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    Whitetail Deer: Biology Primer

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    We spend so much time hunting deer in the fall and trying to spot them in the offseason. Capturing our hearts and imagination, they are one of the most important wild species in our country. Nearly every community in the country east of colorado has a population of whitetail deer. Let’s talk a bit about whitetails as a species. The more we deepen our understanding of how this iconic mammal thinks and what motivates them, the better we will be as hunters, outdoorsmen, and stewards of the natural world.

    Location

    Whitetail deer are the most widely distributed wild ungulate (hoofed mammal) east of the Rockies. West of the Rocky Mountains, mule deer and blacktail deer can be found in their place. There are now more whitetail deer than there were when Columbus discovered America. The current best estimate of the US population of whitetails is right around 35 million deer. At 4 million deer, Texas contains about 10% of the whole whitetail population in the United States. The lone star state tops the list for the largest whitetail population in the country, by state.

    Diet

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    Deer are browsers by nature. This means that they eat leaves, shoots, and fruit of higher growing plants. Deer are not ruminants and cannot properly digest grass, though they may occasionally eat it. True ruminants, who get all their nutrition from grazing, have multiple stomachs to help break down the grass they eat. Cows, elk, and antelope are ruminants and grazers, unlike deer. The whitetail deer’s preferred foods are plants with woody stems, shrubs, vines, hard and soft mast, and even poison ivy. Though browsers by nature, deer are highly adaptable animals and have been known to pretty much find something to eat in every environment they are in. This nutritional adaptability is one of the things that has allowed them to flourish throughout the country.

    Mating

    Whitetail deer are prolific breeders, mating once a year during a period known as the rut. 40% of female deer breed in their first year when they are fawns. Adult females breed every year of their life. During the rut, bucks may breed as many as 7 different does per season. Bucks will fight and posture with each other for breeding rights with certain does. Generally speaking, the size of a buck’s rack is a true indicator of his fighting ability and dominance over other smaller bucks. During this intense period of rutting activity, bucks will often neglect to eat and push themselves very hard often losing significant weight. This can put them at a disadvantage going into winter. Does will have between 1-3 fawns when they give birth the following year between April and June. With this high birth ratio and the fact that does breed every year, a population of 100 does can produce 180 offspring every year. This helps to explain the rapid increase in deer populations in areas with no predators and little hunting.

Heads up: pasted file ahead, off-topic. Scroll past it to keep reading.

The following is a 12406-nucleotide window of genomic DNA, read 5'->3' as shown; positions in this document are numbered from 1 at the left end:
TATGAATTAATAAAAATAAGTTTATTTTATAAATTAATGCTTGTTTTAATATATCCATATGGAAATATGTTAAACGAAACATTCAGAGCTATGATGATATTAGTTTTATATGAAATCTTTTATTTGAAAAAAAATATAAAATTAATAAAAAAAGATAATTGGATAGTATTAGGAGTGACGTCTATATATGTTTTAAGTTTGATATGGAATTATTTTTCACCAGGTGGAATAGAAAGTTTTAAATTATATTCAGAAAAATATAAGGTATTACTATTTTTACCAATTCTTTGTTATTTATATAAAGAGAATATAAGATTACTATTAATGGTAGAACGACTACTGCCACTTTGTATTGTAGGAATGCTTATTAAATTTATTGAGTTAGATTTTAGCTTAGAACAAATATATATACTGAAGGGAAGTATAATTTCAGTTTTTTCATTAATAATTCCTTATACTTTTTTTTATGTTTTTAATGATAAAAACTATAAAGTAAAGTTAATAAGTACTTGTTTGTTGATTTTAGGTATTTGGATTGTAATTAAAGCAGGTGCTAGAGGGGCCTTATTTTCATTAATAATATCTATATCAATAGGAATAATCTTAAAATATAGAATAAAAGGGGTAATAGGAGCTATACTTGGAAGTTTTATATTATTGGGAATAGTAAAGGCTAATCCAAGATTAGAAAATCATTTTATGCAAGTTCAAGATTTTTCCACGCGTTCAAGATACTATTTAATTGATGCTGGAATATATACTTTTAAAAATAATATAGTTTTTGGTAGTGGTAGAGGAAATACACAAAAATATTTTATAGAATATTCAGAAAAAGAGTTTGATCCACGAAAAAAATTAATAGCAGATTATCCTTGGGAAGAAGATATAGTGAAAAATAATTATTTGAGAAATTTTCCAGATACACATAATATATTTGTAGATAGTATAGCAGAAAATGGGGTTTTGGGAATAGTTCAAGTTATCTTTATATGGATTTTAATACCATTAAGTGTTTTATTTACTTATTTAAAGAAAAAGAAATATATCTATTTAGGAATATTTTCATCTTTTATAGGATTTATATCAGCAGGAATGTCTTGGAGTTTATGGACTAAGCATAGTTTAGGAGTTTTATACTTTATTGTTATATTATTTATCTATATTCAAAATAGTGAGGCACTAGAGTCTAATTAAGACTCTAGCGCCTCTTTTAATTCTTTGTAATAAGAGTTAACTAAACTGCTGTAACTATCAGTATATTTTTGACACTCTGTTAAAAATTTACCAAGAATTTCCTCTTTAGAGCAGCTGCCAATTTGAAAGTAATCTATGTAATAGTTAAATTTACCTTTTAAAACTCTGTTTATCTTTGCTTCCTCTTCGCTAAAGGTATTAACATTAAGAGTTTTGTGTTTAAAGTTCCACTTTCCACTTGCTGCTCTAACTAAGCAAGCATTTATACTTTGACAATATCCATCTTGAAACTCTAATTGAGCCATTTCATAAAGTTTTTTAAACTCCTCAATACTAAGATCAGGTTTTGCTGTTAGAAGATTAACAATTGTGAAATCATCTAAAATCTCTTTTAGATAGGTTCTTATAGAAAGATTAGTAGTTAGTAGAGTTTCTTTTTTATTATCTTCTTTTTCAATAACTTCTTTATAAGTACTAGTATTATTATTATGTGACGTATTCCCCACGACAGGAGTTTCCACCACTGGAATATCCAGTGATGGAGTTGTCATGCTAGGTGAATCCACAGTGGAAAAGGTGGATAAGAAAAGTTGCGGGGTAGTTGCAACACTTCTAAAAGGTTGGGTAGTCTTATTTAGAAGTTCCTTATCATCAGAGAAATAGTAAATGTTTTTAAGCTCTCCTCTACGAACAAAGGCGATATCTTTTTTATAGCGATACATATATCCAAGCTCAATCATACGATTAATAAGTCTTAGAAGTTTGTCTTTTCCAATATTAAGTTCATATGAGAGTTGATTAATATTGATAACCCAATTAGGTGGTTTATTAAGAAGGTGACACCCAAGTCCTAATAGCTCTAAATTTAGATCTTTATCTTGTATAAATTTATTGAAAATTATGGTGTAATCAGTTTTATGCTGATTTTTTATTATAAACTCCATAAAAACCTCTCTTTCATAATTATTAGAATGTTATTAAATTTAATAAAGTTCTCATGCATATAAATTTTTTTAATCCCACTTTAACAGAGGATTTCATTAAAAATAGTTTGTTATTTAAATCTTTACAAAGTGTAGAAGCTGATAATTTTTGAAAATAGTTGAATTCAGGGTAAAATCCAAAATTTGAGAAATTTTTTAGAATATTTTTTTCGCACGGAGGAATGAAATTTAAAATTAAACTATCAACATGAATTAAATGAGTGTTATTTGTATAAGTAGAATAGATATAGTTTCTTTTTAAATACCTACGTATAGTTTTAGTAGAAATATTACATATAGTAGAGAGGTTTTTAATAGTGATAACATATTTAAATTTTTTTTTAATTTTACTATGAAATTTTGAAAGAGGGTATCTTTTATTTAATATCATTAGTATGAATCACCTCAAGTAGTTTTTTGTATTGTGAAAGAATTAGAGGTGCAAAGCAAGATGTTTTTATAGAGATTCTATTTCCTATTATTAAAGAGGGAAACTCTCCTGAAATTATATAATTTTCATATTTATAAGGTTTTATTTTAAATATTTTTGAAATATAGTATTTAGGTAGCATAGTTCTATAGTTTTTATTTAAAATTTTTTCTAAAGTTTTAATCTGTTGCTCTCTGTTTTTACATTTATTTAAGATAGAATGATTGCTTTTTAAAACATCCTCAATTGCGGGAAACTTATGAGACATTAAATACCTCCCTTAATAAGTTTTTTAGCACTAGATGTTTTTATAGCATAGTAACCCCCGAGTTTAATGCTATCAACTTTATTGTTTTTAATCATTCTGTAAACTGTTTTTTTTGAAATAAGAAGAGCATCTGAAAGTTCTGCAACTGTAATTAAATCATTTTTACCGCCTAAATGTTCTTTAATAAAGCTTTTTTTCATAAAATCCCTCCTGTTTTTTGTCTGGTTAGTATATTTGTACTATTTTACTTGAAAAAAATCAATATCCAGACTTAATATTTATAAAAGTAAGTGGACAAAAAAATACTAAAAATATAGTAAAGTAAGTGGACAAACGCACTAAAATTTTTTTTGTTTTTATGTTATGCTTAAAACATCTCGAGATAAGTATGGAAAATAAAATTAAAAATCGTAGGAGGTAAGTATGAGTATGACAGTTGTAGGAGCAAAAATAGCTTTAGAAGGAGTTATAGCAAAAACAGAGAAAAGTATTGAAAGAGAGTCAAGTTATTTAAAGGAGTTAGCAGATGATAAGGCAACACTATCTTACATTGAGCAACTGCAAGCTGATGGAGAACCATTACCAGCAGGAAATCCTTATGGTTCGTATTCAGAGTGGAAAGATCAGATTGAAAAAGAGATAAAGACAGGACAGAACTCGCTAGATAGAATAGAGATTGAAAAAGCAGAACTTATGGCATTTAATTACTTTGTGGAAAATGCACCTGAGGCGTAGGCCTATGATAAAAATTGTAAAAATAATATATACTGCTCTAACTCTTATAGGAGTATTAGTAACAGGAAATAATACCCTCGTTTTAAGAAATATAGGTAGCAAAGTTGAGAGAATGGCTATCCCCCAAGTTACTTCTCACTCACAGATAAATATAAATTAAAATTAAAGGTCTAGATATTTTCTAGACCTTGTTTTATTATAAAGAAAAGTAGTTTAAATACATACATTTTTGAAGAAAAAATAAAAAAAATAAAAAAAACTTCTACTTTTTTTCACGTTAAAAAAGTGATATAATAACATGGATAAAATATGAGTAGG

A Part Of Our Culture

    The whitetail deer has come to symbolize our connection to and relationship with the natural world in the United States. In wild areas, deer live like they always have. In suburban settings, they have adapted and are now thriving in those areas too. As more deer live in areas of higher human population densities, negative human-deer encounters increase. These include car accidents, damage to landscaping, and, occasionally, damage to physical property or human injury caused by rogue bucks.

    Negative interactions are increasing as deer and human populations spread. Deer are able to find suitable food almost everywhere, and they produce abundant offspring every year. Humans, too, have pushed into formerly wild places. As a result, the need for hunters to manage the population of deer is more important than ever.

     

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